Implication: Unless organizations can begin to access and interpret all of the "dark" data they have accumulated over the past three decades, they run the risk that a significant source of knowledge will exit the building when the baby boomers retire. The key to competitive advantage does not rest on simply hiring more workers, but on maximizing the productivity of existing workers through technology.
2) “Millennials will comprise more than one of three adult Americans by 2020 and 75 percent of the workforce by 2025.” Brookings Institution.
Implication: Technology expectations in the workplace are about to change dramatically. Organizations with business systems that resemble those that might be found in a computer museum will find themselves at a distinct competitive disadvantage when it comes to hiring the best talent.
3) 57% (of millennials) say it is important to work for a company that provides flexibility to work outside the office. 48% say it is important to work for a company that is “very innovative.” While Gen Z is only slightly more familiar with the insurance industry than millennials, more than 60% of Gen Z and millennial respondents feel unfamiliar with the industry. The Future of Insurance: Bye-Bye Boomers, Hello Digital Natives.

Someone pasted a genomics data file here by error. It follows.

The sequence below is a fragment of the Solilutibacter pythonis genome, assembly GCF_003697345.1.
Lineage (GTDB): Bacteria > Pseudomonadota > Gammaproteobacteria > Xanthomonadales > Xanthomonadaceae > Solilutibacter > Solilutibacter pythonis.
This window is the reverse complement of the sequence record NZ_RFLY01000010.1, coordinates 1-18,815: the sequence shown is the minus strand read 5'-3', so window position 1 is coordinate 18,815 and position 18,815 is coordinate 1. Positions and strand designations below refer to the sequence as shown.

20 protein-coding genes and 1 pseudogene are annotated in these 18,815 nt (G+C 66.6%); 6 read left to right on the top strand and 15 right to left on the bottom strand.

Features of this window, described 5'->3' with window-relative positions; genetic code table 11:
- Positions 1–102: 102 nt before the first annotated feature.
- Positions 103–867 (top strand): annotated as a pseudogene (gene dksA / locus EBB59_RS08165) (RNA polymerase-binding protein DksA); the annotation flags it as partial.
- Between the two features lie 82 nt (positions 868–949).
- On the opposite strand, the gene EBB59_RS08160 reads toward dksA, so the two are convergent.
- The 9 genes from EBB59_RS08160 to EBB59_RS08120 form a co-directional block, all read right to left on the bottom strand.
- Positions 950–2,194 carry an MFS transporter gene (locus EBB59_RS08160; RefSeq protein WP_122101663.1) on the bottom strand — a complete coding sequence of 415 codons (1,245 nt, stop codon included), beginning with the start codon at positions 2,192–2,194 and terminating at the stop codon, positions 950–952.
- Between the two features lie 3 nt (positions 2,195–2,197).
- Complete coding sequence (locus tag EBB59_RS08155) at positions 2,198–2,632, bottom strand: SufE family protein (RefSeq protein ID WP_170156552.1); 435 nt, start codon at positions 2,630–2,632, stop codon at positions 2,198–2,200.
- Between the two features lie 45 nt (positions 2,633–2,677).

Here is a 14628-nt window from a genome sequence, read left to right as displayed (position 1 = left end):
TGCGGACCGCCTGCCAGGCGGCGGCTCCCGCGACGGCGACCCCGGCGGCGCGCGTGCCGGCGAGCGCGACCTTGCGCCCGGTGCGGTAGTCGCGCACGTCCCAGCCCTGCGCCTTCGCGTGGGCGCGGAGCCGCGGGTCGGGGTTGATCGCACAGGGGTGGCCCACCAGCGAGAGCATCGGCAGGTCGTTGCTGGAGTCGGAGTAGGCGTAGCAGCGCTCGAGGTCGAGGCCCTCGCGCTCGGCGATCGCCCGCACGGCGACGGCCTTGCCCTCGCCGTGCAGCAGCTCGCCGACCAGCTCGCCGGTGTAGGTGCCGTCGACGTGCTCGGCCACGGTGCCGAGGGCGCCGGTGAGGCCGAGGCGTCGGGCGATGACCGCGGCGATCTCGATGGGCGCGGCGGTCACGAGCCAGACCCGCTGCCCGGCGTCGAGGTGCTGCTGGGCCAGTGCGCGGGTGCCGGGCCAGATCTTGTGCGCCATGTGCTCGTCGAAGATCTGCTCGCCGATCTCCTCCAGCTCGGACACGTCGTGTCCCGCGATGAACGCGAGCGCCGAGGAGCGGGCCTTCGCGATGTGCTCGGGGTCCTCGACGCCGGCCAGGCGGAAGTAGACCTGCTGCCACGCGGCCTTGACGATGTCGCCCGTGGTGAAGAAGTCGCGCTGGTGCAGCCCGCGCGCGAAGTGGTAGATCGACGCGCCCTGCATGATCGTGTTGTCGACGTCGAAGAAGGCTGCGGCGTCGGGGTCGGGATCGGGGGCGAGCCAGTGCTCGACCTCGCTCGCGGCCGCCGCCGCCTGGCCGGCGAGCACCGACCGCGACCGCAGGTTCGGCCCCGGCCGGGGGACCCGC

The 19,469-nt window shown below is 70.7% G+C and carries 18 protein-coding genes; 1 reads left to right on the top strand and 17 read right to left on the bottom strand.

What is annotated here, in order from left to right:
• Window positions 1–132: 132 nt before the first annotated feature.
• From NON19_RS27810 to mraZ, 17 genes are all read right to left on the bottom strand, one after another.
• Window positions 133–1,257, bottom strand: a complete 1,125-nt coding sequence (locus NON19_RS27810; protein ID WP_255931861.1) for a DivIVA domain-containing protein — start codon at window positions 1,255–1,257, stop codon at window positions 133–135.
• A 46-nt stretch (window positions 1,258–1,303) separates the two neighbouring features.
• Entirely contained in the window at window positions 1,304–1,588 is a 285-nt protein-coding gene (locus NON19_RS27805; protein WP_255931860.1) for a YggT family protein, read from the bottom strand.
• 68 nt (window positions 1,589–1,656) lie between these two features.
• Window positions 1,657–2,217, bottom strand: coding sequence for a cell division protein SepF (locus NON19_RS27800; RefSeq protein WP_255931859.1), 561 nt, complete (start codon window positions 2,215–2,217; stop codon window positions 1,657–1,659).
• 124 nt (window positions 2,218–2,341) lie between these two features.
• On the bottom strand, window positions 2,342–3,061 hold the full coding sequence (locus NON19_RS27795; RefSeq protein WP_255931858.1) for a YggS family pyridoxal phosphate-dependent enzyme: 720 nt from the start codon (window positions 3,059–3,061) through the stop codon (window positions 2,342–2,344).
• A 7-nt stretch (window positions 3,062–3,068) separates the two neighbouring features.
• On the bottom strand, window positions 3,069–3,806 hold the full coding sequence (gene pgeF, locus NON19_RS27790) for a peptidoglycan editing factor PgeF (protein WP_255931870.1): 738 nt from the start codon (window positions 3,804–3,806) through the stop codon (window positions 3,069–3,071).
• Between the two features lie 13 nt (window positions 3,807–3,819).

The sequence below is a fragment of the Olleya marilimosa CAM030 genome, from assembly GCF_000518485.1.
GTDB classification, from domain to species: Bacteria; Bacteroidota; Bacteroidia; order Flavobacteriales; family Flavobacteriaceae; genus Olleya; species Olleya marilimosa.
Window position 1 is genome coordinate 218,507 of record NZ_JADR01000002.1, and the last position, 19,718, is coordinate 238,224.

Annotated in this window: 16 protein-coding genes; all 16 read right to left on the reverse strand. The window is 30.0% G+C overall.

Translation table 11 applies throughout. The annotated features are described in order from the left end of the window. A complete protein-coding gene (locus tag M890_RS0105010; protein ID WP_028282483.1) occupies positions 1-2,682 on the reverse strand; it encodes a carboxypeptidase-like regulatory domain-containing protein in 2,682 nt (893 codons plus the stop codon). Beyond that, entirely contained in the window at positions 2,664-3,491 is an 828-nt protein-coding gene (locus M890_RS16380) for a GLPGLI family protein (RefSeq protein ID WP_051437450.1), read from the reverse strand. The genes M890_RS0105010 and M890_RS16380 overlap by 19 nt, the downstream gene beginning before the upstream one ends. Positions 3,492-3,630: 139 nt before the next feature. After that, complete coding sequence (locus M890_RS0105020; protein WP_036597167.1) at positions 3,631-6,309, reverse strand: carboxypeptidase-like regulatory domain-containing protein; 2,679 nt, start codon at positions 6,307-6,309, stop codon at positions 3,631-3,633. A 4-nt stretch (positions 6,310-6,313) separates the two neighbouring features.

Implication: Inflexible systems that are not designed for a modern mobile workforce will further exacerbate the brain drain that will occur as the baby boomers leave the workforce.
4) Only 4% of Millennials consider insurance to be an attractive industry in which to work, with many describing the industry as “boring.” The Hartford’s 2015 Millennial Leadership Survey.
Implication: Insurance companies face a perfect storm in the future battle for talent due to:
Based on these data points, it is clear that something needs to change.
However, according to PwC’s 2017 Top Issues report, “the industry’s traditional conservatism and the dizzying pace of technological change has made it difficult to change.”
This “traditional conservatism” is based, in part, on the fact that insurance companies do face more significant content management challenges than many other industries.